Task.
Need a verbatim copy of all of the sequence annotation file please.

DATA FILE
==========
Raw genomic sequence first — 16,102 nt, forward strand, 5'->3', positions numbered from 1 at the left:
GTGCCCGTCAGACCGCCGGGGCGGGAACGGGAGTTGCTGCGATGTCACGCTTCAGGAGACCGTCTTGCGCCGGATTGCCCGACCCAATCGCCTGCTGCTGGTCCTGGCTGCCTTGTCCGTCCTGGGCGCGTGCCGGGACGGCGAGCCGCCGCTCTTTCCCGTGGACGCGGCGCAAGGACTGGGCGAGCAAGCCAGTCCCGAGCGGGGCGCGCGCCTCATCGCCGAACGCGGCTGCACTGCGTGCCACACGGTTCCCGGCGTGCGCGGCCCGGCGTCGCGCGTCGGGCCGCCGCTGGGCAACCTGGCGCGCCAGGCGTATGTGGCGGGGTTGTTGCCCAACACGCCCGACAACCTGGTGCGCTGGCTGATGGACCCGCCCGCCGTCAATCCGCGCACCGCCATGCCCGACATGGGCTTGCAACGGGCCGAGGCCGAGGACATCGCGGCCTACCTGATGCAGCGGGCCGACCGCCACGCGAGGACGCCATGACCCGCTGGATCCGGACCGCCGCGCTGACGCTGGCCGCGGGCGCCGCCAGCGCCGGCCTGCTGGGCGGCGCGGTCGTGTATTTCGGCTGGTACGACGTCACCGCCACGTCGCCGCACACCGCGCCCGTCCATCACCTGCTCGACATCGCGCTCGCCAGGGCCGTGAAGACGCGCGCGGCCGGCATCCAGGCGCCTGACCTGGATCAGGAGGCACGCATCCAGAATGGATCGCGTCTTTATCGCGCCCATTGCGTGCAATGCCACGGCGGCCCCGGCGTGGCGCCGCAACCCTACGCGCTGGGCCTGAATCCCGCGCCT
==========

Raw genomic sequence first — 16,102 nt, forward strand, 5'->3', positions numbered from 1 at the left:
GTGCCCGTCAGACCGCCGGGGCGGGAACGGGAGTTGCTGCGATGTCACGCTTCAGGAGACCGTCTTGCGCCGGATTGCCCGACCCAATCGCCTGCTGCTGGTCCTGGCTGCCTTGTCCGTCCTGGGCGCGTGCCGGGACGGCGAGCCGCCGCTCTTTCCCGTGGACGCGGCGCAAGGACTGGGCGAGCAAGCCAGTCCCGAGCGGGGCGCGCGCCTCATCGCCGAACGCGGCTGCACTGCGTGCCACACGGTTCCCGGCGTGCGCGGCCCGGCGTCGCGCGTCGGGCCGCCGCTGGGCAACCTGGCGCGCCAGGCGTATGTGGCGGGGTTGTTGCCCAACACGCCCGACAACCTGGTGCGCTGGCTGATGGACCCGCCCGCCGTCAATCCGCGCACCGCCATGCCCGACATGGGCTTGCAACGGGCCGAGGCCGAGGACATCGCGGCCTACCTGATGCAGCGGGCCGACCGCCACGCGAGGACGCCATGACCCGCTGGATCCGGACCGCCGCGCTGACGCTGGCCGCGGGCGCCGCCAGCGCCGGCCTGCTGGGCGGCGCGGTCGTGTATTTCGGCTGGTACGACGTCACCGCCACGTCGCCGCACACCGCGCCCGTCCATCACCTGCTCGACATCGCGCTCGCCAGGGCCGTGAAGACGCGCGCGGCCGGCATCCAGGCGCCTGACCTGGATCAGGAGGCACGCATCCAGAATGGATCGCGTCTTTATCGCGCCCATTGCGTGCAATGCCACGGCGGCCCCGGCGTGGCGCCGCAACCCTACGCGCTGGGCCTGAATCCCGCGCCT